Books

Israel Facing a New Middle East

by Itamar Rabinovich, Itai Brunvia Hoover Institution Press
Thursday, June 8, 2017

New challenges, new realities: Israel’s national security strategy In Israel Facing a New Middle East, Itamar Rabinovich and Itai Brun discuss the evolution of Israel's national security, military doctrine, and policies in light of today's challenges and changes in the Middle East. With an emphasis on two key periods—the years 1979 to 1982 (and their subsequent impact) and the current Middle Eastern turmoil—they review national security strategy, the cabinet level’s national security policy, and the Israel Defense Forces’ (IDF) military strategy.

Books

America and the Future of War

by Williamson Murrayvia Hoover Institution Press
Thursday, June 8, 2017

The end of war? History tells us not likely. Throughout the world today are obvious trouble spots that have the potential to explode into serious conflicts at any time in the immediate or distant future. This study examines what history suggests about the future possibilities and characteristics of war and the place that thinking about conflict deserves in forming American strategy in the coming decades. The author offers a historical perspective to show that armed conflict among organized political groups has been mankind’s constant companion and that America must remain prepared to use its military power to deal with an unstable, uncertain, and fractious world.

Essays

The Follies Of Democracy Promotion

by Samuel Tadrosvia Hoover Institution Press
Tuesday, June 6, 2017

President Obama’s election was warmly greeted in Egypt by both the country’s leader and population. In Cairo, Obama promised a new beginning, not only in America’s relationship with Egypt, but the whole Muslim world. By the time he left office, the American Egyptian relationship was in shambles. In this essay, Samuel Tadros examines the illusions that shaped Obama’s adventure in Egypt in pursuit of an imaginary transition to democracy, offering a cautionary tale for the Trump administration. If the US Egyptian alliance is to be strengthened and Egypt is to survive the regional upheaval, President Trump should forgo the illusions Washington holds about the country and base his strategy toward Egypt not on Egypt as it should be, but on Egypt as it is.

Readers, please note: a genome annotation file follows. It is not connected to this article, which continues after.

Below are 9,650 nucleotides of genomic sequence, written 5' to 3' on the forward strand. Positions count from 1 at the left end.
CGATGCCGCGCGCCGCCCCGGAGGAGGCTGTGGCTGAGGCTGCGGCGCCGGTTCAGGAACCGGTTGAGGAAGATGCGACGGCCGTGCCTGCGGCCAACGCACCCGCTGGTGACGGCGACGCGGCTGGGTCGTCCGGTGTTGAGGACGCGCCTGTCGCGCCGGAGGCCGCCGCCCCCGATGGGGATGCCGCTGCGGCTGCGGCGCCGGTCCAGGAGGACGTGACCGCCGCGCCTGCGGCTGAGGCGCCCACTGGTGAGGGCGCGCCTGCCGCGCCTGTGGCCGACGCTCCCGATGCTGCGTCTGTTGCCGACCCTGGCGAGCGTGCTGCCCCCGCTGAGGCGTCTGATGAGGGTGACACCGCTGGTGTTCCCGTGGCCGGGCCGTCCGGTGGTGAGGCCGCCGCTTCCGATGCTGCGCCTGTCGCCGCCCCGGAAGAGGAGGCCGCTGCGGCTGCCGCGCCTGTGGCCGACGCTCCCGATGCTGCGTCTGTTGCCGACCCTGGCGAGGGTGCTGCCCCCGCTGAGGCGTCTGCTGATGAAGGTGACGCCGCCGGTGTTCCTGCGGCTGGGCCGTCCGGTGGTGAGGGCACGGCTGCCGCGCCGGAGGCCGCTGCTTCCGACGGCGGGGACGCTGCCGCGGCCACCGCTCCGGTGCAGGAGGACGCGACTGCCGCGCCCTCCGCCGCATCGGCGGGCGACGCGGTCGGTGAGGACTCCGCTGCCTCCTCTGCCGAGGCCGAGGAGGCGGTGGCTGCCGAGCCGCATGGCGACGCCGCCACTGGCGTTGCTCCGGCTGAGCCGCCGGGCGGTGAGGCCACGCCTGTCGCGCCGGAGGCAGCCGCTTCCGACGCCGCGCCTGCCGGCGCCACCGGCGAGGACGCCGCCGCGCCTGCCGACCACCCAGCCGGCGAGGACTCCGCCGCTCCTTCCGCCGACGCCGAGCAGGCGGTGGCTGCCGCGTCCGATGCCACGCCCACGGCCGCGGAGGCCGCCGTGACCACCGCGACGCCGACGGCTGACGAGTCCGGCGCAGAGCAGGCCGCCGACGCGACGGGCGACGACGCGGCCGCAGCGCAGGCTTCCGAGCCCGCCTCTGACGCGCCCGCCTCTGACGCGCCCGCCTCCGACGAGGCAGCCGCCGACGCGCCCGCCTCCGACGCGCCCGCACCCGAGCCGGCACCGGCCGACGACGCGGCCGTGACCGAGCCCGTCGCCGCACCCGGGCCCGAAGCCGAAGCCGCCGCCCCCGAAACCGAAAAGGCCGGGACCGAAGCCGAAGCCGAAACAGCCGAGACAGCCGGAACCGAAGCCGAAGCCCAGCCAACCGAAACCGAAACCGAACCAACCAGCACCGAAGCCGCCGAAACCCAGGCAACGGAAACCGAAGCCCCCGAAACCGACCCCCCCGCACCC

Essays

Chinese Cyber Diplomacy In A New Era Of Uncertainty

by Adam Segalvia Aegis Paper Series
Friday, June 2, 2017

After initially taking a relatively defensive, reactive position on the global governance of cyberspace, China under President Xi Jinping has adopted a more activist cyber diplomacy. This foreign policy has three primary goals: limit the threat that the internet and the flow of information may pose to domestic stability and regime legitimacy; shape cyberspace to extend Beijing’s political, military, and economic influence; and counter US advantages in cyberspace and increase China’s room of maneuver. Measured against its objectives, China’s diplomacy would appear relatively successful. The greatest uncertainty for Beijing moving forward is the state of US-China relations.

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Hoover Institution Press is the publishing arm of the Hoover Institution. Dedicated to informing public policy decisions and communicating key ideas, the press publishes the works of Hoover's fellows, working groups, and affiliated scholars. Concepts that were important to Herbert Hoover—private enterprise, personal freedom, representative government, peace, and safeguarding the American system—continue to animate our work. Areas emphasized are economics, national security, education, energy and the environment, health care, history, law and regulation, and political philosophy.